Excluding applications in Mouse utilities

Excluded applications.

Screenshot by Lance Whitney/ZDNET

4. See Find My Mouse in action

Double-press the Ctrl key or shake your mouse. The spotlight will zero in on your mouse pointer, so you can easily see it.

Find My Mouse in action

Use Find My Mouse. 

Screenshot by Lance Whitney/ZDNET

Mouse Highlighter

Next in the lineup is Mouse Highlighter, which displays a small, highlighted circle anywhere you left-click or right-click your mouse. To enable this, turn on the switch for Mouse Highlighter. By default, you press Windows Key + Shift + H to turn on the highlighter. 

Also: How to use the free PowerToys FancyZones in Windows

To set up a different key combination, click the entry for Activation shortcut and press the shortcut keys you wish to use. Click Save.

Enabling Mouse Highlighter

Enable Mouse Highlighter. 

Screenshot by Lance Whitney/ZDNET

Click the setting for Appearance & behavior. Here, you can change the left-click and right-click colors, adjust the opacity, modify the radius of the highlight, and change the fade delay and duration.

Adjusting Mouse Highlighter Appearance & behavior

Adjust Mouse Highlighter Appearance & behavior.

Screenshot by Lance Whitney/ZDNET

To try the highlighter, press the associated hotkey combination. Click the left mouse button and then the right button. You should see the small highlight circle appear for both types of clicks. Press the hotkey combination again to turn off the highlighter.

Mouse Highlighter in action

Use Mouse Highlighter.

Screenshot by Lance Whitney/ZDNET

Mouse Jump

Mouse Jump displays a smaller version of your entire desktop, so that you can move your mouse cursor across the screen more quickly. This is of benefit with especially large screens.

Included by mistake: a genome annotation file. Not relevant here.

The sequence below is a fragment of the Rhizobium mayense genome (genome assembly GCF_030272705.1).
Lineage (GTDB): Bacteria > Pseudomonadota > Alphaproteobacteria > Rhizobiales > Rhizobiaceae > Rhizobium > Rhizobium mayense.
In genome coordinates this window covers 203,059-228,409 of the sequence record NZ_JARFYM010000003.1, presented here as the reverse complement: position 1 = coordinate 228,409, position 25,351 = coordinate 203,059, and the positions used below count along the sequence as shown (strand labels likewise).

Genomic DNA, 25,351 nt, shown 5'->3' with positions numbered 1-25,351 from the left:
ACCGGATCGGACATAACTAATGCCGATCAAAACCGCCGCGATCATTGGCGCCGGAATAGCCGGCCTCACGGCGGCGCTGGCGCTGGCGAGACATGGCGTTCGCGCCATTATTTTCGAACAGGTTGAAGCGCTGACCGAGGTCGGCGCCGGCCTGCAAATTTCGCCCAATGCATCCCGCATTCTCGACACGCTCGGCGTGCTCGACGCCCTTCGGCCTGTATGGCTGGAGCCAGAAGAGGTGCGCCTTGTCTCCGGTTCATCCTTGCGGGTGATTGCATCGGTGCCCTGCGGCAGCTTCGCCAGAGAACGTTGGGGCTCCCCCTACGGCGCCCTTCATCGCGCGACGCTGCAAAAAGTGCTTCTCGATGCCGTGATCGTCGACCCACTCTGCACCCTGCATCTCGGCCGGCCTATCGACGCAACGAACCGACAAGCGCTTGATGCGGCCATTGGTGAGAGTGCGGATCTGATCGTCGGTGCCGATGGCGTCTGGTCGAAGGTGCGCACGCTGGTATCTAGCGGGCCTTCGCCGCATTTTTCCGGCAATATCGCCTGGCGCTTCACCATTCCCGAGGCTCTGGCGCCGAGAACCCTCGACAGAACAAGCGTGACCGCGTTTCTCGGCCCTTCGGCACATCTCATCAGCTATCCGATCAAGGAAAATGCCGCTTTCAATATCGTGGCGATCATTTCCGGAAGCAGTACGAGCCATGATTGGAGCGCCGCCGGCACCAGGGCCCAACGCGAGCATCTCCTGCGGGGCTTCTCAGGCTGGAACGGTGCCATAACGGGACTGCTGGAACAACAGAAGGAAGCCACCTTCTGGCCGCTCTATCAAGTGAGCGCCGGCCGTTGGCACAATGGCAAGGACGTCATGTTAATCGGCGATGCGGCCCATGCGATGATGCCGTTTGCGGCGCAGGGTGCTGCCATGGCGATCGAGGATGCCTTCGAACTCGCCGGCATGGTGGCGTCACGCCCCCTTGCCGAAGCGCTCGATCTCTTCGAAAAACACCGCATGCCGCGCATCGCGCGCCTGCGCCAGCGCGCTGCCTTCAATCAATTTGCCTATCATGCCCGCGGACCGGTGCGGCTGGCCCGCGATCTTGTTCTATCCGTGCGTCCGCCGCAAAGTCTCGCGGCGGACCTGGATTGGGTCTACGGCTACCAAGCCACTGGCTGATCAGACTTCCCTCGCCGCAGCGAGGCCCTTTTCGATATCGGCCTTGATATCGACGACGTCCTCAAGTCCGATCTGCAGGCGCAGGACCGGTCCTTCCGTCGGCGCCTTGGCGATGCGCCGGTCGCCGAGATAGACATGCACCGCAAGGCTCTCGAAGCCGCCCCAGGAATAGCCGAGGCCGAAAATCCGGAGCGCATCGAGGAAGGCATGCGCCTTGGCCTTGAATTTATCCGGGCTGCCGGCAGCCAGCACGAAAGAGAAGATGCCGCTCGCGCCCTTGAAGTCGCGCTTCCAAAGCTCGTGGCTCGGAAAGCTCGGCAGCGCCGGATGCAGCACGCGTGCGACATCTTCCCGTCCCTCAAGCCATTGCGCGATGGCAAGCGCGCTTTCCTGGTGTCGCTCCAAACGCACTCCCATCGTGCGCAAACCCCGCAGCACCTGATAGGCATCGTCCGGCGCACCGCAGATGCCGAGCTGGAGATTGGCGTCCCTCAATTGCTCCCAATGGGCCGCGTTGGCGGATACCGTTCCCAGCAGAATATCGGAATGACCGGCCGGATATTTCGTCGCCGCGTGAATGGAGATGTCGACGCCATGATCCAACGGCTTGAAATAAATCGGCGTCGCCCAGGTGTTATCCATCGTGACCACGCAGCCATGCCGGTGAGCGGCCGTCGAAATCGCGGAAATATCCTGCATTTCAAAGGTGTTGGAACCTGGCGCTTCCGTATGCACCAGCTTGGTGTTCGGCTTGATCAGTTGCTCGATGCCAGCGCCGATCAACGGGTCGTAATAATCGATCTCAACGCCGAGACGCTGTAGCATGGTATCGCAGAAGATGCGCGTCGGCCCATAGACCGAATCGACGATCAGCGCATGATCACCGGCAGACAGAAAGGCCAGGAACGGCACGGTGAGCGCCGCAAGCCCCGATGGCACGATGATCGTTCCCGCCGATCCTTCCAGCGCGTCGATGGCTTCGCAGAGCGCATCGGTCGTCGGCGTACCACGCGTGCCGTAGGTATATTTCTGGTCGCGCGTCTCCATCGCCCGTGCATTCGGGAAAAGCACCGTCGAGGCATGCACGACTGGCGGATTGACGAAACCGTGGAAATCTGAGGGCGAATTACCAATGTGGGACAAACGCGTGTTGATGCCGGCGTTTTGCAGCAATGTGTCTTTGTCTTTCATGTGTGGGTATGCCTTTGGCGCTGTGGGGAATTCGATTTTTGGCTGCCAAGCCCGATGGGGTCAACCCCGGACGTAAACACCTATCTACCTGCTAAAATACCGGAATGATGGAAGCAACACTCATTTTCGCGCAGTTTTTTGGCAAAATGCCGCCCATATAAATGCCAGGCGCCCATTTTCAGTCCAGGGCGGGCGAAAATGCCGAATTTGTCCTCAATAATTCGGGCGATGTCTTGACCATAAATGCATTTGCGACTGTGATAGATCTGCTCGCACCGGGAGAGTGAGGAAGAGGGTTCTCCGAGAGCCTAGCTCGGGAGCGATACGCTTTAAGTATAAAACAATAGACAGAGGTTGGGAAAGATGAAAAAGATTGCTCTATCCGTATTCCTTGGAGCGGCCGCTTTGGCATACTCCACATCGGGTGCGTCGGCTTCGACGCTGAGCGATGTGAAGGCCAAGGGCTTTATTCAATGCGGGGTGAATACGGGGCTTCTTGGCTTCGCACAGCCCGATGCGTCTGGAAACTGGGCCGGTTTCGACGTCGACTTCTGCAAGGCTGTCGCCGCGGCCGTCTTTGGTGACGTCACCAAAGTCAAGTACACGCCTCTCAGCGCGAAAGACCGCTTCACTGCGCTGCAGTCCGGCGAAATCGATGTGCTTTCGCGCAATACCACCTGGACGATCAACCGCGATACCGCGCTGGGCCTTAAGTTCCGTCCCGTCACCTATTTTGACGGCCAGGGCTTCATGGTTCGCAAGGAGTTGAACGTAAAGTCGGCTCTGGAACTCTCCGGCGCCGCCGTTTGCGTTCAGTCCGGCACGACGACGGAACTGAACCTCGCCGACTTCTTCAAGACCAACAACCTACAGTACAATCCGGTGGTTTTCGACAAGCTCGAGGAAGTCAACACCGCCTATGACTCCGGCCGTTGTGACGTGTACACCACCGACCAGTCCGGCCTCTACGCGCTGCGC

Setting up Mouse Jump

Set up Mouse Jump.

Screenshot by Lance Whitney/ZDNET

Turn on the switch for Mouse Jump and note the Activation shortcut. Position your mouse cursor at any corner of the screen and press the shortcut. 

Also: How much RAM does your Windows 11 PC need?

A smaller version of your desktop then pops up. Simply move your mouse across this screen and click the area where you want the cursor to appear. The cursor jumps to the new spot, and the smaller desktop window goes away.

Mouse Jump in action

Use Mouse Jump to jump across the screen.

Screenshot by Lance Whitney/ZDNET

Mouse Pointer Crosshairs

And rounding up the list is Mouse Pointer Crosshairs, which draws crosshairs lines to pinpoint the mouse cursor. Turn on the switch for Mouse Pointer Crosshairs. 

Also: The best silent mouse

Click the entry for Activation shortcut if you want to change the hotkey combination to enable this option.

Enabling Mouse Pointer Crosshairs

Enable Mouse Pointer Crosshairs.

Screenshot by Lance Whitney/ZDNET

Open the menu for Appearance & behavior. You can now change the color of the crosshairs, adjust the opacity, increase or decrease the radius and thickness, and modify the border color and size.

Adjusting Mouse Pointer Crosshairs

Adjust Mouse Pointer Crosshairs.

Screenshot by Lance Whitney/ZDNET

To see this one in action, press the defined hotkey combination. The crosshairs lines appear on the screen with your mouse pointer in the center. Press the hotkey combination to turn off the crosshairs.

Mouse Pointer Crosshairs in action

Use Mouse Pointer Crosshairs.

Screenshot by Lance Whitney/ZDNET